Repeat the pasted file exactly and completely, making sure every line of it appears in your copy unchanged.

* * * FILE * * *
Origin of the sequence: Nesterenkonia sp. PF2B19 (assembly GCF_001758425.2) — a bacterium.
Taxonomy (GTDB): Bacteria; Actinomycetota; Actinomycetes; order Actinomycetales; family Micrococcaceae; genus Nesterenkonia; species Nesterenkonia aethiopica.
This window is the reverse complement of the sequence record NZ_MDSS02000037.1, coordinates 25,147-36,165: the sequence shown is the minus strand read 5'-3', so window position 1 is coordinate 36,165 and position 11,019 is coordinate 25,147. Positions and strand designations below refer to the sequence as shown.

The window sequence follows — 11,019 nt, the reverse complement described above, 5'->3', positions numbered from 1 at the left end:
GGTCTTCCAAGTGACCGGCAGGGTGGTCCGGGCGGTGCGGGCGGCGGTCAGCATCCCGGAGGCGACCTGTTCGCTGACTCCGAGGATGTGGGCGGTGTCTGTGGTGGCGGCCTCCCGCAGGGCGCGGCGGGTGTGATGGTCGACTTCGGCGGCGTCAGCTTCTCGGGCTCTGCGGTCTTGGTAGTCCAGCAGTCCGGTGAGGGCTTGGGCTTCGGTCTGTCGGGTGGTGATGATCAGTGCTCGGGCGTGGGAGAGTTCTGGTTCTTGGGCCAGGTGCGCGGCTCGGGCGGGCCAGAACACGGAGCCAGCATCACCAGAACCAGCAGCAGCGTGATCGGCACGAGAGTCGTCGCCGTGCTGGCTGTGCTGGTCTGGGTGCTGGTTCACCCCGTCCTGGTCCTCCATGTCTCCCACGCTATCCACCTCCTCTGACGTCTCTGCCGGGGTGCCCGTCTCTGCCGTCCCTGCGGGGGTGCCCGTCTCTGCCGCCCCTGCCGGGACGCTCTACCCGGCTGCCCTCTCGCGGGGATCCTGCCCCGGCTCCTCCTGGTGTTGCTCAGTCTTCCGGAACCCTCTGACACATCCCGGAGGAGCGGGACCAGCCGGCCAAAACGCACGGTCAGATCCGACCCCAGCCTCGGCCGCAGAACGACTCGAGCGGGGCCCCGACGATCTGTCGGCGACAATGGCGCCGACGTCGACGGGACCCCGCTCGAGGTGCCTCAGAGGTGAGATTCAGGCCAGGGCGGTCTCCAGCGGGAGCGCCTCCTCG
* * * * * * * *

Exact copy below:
Origin of the sequence: Nesterenkonia sp. PF2B19 (assembly GCF_001758425.2) — a bacterium.
Taxonomy (GTDB): Bacteria; Actinomycetota; Actinomycetes; order Actinomycetales; family Micrococcaceae; genus Nesterenkonia; species Nesterenkonia aethiopica.
This window is the reverse complement of the sequence record NZ_MDSS02000037.1, coordinates 25,147-36,165: the sequence shown is the minus strand read 5'-3', so window position 1 is coordinate 36,165 and position 11,019 is coordinate 25,147. Positions and strand designations below refer to the sequence as shown.

The window sequence follows — 11,019 nt, the reverse complement described above, 5'->3', positions numbered from 1 at the left end:
GGTCTTCCAAGTGACCGGCAGGGTGGTCCGGGCGGTGCGGGCGGCGGTCAGCATCCCGGAGGCGACCTGTTCGCTGACTCCGAGGATGTGGGCGGTGTCTGTGGTGGCGGCCTCCCGCAGGGCGCGGCGGGTGTGATGGTCGACTTCGGCGGCGTCAGCTTCTCGGGCTCTGCGGTCTTGGTAGTCCAGCAGTCCGGTGAGGGCTTGGGCTTCGGTCTGTCGGGTGGTGATGATCAGTGCTCGGGCGTGGGAGAGTTCTGGTTCTTGGGCCAGGTGCGCGGCTCGGGCGGGCCAGAACACGGAGCCAGCATCACCAGAACCAGCAGCAGCGTGATCGGCACGAGAGTCGTCGCCGTGCTGGCTGTGCTGGTCTGGGTGCTGGTTCACCCCGTCCTGGTCCTCCATGTCTCCCACGCTATCCACCTCCTCTGACGTCTCTGCCGGGGTGCCCGTCTCTGCCGTCCCTGCGGGGGTGCCCGTCTCTGCCGCCCCTGCCGGGACGCTCTACCCGGCTGCCCTCTCGCGGGGATCCTGCCCCGGCTCCTCCTGGTGTTGCTCAGTCTTCCGGAACCCTCTGACACATCCCGGAGGAGCGGGACCAGCCGGCCAAAACGCACGGTCAGATCCGACCCCAGCCTCGGCCGCAGAACGACTCGAGCGGGGCCCCGACGATCTGTCGGCGACAATGGCGCCGACGTCGACGGGACCCCGCTCGAGGTGCCTCAGAGGTGAGATTCAGGCCAGGGCGGTCTCCAGCGGGAGCGCCTCCTCG